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J Exp Biol. 2002 Apr;205(Pt 8):1097-113.

Performance and adaptive value of tarsal morphology in rove beetles of the genus Stenus (Coleoptera, Staphylinidae).

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Zoologisches Institut der Universit├Ąt, Okologie, Olshausenstrasse 40, D-24098 Kiel, Germany.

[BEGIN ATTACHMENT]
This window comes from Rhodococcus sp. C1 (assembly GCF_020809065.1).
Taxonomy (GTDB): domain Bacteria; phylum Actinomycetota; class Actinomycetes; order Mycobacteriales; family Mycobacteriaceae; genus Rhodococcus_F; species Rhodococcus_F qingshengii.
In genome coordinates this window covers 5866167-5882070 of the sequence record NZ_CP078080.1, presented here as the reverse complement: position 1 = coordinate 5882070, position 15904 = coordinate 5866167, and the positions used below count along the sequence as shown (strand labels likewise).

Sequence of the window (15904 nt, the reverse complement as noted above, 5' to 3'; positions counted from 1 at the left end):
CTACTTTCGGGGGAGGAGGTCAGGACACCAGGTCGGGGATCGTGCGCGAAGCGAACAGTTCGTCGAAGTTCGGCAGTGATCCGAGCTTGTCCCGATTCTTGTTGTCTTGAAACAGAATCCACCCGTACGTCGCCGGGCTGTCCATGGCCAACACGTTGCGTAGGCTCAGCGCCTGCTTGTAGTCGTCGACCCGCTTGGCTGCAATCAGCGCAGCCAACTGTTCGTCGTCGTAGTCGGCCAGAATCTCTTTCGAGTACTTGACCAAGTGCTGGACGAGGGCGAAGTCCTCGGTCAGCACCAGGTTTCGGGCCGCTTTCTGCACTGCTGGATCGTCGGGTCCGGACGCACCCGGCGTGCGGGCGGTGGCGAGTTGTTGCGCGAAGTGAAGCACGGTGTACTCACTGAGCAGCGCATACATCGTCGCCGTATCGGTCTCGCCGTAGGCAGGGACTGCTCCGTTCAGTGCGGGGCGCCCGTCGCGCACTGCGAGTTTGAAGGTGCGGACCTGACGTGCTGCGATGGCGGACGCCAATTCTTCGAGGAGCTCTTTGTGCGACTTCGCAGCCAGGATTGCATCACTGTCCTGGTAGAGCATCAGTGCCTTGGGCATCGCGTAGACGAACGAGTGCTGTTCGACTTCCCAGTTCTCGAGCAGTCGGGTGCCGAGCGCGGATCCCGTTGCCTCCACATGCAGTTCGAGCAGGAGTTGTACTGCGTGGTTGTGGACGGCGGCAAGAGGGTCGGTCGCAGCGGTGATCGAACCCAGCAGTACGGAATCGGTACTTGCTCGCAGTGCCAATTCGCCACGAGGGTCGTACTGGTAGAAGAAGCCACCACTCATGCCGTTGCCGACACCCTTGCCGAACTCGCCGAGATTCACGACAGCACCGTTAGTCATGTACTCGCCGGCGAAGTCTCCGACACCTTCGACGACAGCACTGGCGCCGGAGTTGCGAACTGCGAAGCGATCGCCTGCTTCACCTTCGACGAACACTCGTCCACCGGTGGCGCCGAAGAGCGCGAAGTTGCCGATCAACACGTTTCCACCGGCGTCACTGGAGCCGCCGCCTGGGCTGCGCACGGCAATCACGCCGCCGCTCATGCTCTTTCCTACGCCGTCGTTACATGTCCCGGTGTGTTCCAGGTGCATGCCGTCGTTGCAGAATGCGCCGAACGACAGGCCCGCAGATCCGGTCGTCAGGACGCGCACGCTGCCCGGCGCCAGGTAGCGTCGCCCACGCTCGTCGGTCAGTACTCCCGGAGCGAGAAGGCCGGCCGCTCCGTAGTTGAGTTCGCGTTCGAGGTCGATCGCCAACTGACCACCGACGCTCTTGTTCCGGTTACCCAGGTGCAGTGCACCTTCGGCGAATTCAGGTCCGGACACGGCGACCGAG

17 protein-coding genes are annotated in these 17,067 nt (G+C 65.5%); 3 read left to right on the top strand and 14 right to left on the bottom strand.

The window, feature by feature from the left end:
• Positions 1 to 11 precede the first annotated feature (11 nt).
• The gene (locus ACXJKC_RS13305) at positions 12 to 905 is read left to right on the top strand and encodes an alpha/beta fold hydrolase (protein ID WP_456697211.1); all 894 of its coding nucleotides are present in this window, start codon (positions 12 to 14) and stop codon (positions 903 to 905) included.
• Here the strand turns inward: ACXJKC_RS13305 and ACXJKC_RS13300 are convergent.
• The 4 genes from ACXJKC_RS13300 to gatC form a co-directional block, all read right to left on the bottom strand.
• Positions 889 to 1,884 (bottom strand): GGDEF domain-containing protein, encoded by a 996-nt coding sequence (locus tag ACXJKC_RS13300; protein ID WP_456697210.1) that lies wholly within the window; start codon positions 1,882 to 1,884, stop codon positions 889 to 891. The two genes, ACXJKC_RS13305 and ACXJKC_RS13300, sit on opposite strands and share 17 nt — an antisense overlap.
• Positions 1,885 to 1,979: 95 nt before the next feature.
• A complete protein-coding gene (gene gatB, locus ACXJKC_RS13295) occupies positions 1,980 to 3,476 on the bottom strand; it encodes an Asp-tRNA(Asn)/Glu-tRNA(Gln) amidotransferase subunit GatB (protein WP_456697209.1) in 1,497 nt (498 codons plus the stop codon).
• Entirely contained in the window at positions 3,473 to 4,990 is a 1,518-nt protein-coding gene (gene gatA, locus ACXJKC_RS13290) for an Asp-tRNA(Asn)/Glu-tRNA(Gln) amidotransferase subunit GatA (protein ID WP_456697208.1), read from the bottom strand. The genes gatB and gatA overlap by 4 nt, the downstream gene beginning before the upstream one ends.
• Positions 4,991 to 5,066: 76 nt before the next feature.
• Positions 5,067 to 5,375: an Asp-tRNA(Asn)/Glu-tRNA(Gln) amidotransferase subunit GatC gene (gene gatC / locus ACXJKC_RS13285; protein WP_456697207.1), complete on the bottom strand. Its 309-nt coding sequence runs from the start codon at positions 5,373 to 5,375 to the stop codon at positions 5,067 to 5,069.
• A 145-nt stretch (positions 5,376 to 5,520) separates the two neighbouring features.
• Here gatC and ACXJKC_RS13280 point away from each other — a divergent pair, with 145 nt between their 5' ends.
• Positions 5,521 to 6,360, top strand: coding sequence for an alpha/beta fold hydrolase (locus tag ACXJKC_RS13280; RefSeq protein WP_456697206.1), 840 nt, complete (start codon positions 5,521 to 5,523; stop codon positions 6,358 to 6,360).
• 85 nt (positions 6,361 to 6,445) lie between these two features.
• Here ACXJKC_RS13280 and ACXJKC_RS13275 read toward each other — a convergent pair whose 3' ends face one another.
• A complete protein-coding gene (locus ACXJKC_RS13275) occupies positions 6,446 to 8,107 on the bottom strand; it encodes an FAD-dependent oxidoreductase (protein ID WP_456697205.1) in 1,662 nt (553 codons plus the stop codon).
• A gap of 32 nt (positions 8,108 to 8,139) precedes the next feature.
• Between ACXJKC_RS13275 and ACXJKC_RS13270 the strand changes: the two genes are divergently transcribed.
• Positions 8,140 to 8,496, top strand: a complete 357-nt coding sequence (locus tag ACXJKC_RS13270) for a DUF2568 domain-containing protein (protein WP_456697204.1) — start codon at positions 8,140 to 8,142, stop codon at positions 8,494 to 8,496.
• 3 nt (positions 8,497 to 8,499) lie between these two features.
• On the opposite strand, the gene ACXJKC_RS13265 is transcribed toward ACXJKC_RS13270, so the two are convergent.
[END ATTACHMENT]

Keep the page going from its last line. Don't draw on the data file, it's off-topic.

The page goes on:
To evaluate the adaptive value of the widening of the bilobed tarsi that has paralleled the tremendous radiation of the staphylinid genus Stenus, the performance of slender versus wide tarsi has been evaluated in two different contexts: (i) locomotion on the surface of water, and (ii) climbing on vertical (plant) surfaces. Contact angle measurements at the underside of the tarsi have revealed that, irrespective of tarsus width, all the investigated species are well supported by the surface of water while walking on it. The main selective demands driving the widening of the tarsi in several lineages have instead come from their firm attachment to smooth plant surfaces. This is suggested by measurements of the maximum vertical pulling forces exerted by intact and manipulated individuals on various rough and smooth surfaces. Species with widened tarsi associated with considerably more tenet setae attain significantly higher pulling forces, particularly on smooth surfaces. The tarsal setae are of greater importance on smooth surfaces, but the claws seem to be more important on rough substrata. On substrata that combine the attributes of rough and smooth surfaces, both claws and tenent setae add significantly to the pulling forces exerted, suggesting a functional synergism. The contribution of the present study to our understanding of insect tarsal attachment to surfaces with a variety of textures is discussed.

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